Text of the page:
Icon review: An ode to Stokehouse

When will we eat the likes of this Australian seafood platter at Stokehouse again?
When will we eat the likes of this Australian seafood platter at Stokehouse again?  Photo: Daniel Pockett

30 Jacka Blvd St Kilda, VIC 3182

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Opening hours Daily noon-3pm; 6pm-late
Features Views, Accepts bookings, Licensed, Gluten-free options, Groups, Private dining, Bar, Green-eco focus
Prices Expensive (mains over $40)
Payments eftpos, Visa, Mastercard
Phone 03 9525 5555

I get it. It feels like the end of the world as we know it. And like a weird time to be writing about restaurants. But as restaurants have now been forced to close their doors except for take away, it's also the perfect time to talk about Stokehouse.

This grand dame of St Kilda's dining scene, with its unbeatable views across the beach and very burnt backpackers, was launched by the Van Haandels in 1989. And it has weathered many storms.

Its fortitude is etched into the very bones of the building – those charred timbers, salvaged when the original restaurant burnt to the ground in 2014. Before that fateful blow, it had also survived the GFC and the very best worst behaviour that Melbourne's dining elite could throw at it.

Caviar and creme fraiche on crumpets.
Caviar and creme fraiche on crumpets. Photo: Daniel Pockett

Stokehouse is a true institution. A place to be seen. To preen and posture over big wines and bigger bits of beef, even if its pride and joy is serving seafood. It has been steered by many chefs, but it will never surrender its famous fish and chips lest there be a revolt mounted in terrifyingly sharp Louboutins.

Who knows how long this corona cold war will last, and which of Melbourne's mightiest restaurants won't come out alive. I hope Stokehouse does.

It was with those dark clouds on the horizon that I dressed up last week to do it right. At Stokehouse, that has always meant going for lunch and clearing your schedule. I did. And while this is the place for big boozy gatherings, this time I decided to go it alone. Partly because of social distancing, but mostly because Stokehouse treats single diners right: just a bit of extra chat, a table with a view.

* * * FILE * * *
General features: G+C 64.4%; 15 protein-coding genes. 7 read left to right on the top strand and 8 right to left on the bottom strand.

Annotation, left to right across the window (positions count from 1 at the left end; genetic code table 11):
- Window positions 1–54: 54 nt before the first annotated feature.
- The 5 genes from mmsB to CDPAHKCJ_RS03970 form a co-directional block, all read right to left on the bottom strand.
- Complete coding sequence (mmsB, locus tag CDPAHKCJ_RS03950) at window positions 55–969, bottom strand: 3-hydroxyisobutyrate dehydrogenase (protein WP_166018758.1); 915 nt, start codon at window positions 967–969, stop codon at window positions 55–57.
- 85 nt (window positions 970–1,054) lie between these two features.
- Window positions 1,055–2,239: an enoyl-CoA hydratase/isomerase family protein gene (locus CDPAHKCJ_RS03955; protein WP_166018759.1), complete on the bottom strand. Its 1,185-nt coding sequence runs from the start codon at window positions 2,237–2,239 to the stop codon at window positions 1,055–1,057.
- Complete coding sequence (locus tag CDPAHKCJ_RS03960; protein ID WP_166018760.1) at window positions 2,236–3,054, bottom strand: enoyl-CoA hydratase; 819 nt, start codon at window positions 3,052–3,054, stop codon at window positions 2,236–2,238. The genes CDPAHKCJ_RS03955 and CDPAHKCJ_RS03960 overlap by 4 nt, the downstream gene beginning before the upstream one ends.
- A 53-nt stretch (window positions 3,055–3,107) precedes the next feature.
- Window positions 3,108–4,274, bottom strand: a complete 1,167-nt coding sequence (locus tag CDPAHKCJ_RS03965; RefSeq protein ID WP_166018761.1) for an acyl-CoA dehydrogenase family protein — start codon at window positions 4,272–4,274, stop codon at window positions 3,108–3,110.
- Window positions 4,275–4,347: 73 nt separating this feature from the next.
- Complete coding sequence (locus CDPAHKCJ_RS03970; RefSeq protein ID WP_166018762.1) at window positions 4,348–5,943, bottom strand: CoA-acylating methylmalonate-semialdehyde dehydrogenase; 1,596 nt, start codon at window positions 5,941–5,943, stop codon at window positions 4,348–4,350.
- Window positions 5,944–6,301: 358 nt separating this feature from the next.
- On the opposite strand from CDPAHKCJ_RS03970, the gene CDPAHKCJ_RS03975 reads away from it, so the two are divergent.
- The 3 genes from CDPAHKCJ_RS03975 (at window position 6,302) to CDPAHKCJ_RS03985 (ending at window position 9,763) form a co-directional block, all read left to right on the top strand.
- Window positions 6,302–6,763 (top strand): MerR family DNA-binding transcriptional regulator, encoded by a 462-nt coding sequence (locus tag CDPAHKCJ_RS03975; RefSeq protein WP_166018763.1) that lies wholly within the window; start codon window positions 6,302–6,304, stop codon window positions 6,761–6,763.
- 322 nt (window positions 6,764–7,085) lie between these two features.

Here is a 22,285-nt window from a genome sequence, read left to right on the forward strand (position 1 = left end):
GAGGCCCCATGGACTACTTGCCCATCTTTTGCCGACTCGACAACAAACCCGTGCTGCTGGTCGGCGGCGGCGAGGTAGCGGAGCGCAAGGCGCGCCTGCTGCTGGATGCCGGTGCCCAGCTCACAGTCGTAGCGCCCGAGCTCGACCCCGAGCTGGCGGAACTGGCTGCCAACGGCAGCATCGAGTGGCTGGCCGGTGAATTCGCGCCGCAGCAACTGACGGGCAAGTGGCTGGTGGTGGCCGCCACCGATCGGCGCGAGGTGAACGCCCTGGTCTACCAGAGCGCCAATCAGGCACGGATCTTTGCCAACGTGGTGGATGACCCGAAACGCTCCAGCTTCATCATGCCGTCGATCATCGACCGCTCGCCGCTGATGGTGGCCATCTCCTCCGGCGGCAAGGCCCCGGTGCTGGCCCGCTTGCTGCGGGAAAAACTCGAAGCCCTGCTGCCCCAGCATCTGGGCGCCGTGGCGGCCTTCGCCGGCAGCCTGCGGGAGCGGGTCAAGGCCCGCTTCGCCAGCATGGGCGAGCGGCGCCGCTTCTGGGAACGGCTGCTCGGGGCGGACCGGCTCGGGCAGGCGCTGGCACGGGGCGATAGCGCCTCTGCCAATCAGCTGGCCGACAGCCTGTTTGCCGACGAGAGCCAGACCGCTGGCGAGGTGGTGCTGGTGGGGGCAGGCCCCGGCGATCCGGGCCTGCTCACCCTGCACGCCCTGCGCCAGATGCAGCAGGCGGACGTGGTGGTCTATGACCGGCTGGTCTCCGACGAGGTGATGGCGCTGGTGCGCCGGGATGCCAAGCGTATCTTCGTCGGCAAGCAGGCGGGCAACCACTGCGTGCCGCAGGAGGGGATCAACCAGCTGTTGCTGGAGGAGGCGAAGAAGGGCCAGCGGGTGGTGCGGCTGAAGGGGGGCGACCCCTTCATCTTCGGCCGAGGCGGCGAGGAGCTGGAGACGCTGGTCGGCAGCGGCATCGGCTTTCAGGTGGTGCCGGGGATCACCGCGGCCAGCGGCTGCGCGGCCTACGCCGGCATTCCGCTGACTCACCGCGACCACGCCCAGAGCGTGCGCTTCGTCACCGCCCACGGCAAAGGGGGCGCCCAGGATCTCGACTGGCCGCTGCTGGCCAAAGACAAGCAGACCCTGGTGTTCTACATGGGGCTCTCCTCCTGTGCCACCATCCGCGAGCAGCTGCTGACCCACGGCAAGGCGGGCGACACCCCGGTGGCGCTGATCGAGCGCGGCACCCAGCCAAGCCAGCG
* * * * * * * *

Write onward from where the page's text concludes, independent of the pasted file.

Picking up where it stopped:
Diners having a last dance at Stokehouse.
Diners having a last dance at Stokehouse.  Photo: Daniel Pockett

Seated at a crisp-clothed table with an eyeful of sea, I knew this was the right last supper to have.

I'll make half-arsed martinis during the dark ages until the gin runs out, but I'll be thinking about the Stokehouse one, surprisingly brined with a little seawater and beach succulents for crystal-clear merroir (ocean terroir).

I'll also be thinking long and hard about the warm disc of crumpet onto which they load a scoop of dark, glistening sturgeon caviar with an orb of creme fraiche and chives. A single-bite goodbye to the ridiculous joy of going out.

Heirloom tomato crudo.
Heirloom tomato crudo. Photo: Daniel Pockett

A note here: you will be reading this full of financial uncertainty. Do any of us have jobs anymore? At time of ordering, I did, meaning the only responsible thing was to throw as much money on the table as I could. This isn't intended as a tasteless ode to excess in difficult times, but as our restaurants go dark, I think it's important to reflect on what we've lost.

Timing of timings, Stokehouse had recently landed a cracker chef in fish-loving Jason Staudt from Sydney's Bea. I wish I was directing you to his new seafood platter for many or even just for one. It's a brilliant ode to the ocean: chilled clams, smoky and edged with a burnt orange emulsion; a scarlet prawn, so tender, with ginger tones; then dressed spanner crab in its shell with buttery brioche fingers to scoop, and a ceviche that explodes with citrus and chilli and vim.

When and how will we see its likes again? Not just the dish, but the eating of it, perfectly paired by sommelier Gavin Cremming to a 2017 Bachelet-Monnot Bourgogne Blanc, in a space curated to make everything taste that much better. In this case, it's under Pascale Gomes-McNabb's airy, fun fitout, that sees the whole room festooned with peachy fluted pipes. It keeps things convivial, however serious you want to get.

Pastry chef Lauren Eldridge's play on neapolitan ice-cream.
Pastry chef Lauren Eldridge's play on neapolitan ice-cream.  Photo: Daniel Pockett

For the coming months, I'll miss the expertise that went into making a perfect one-bite tartare, spiky with mustard and pickled caper leaves, nicely brought to temperature by a warm crumpet. I'll miss getting the very, very best of produce that is reserved for restaurants, such as heirloom tomatoes and peaches which were further enhanced by serving them with toasty almonds and an almond oil.

I'll miss the chance to be wowed by talents such as dessert whiz Lauren Eldridge. Her reinvention of neapolitan ice-cream as three perfect squares – vanilla anglaise, Davidson plum and the darkest chocolate – comes out as a show-stopping powder-coated stack.

I've heard chefs, baristas, bartenders and restaurateurs rightly describe themselves as the band that kept playing as the Titanic sank. Despite knowing each and every one of them might lose their job within a week, general manager Peter McMahon's crew put on a spectacular show. Bravo.

I hope those treading water find the strength to keep doing so. On the other side, let's play the role of those in the Titanic lifeboats who came back.

Est. 1989

Signature dishes: Fish and chips; "the Bombe"; oysters with champagne and fabulous hair.

Famous diners: Whoever wasn't here simply wasn't famous.

Delivery? Stokehouse is still deciding whether it will offer take-away services. Stay tuned via stokehouse.com.au/melbourne.

http://stokehouse.com.au/melbourne/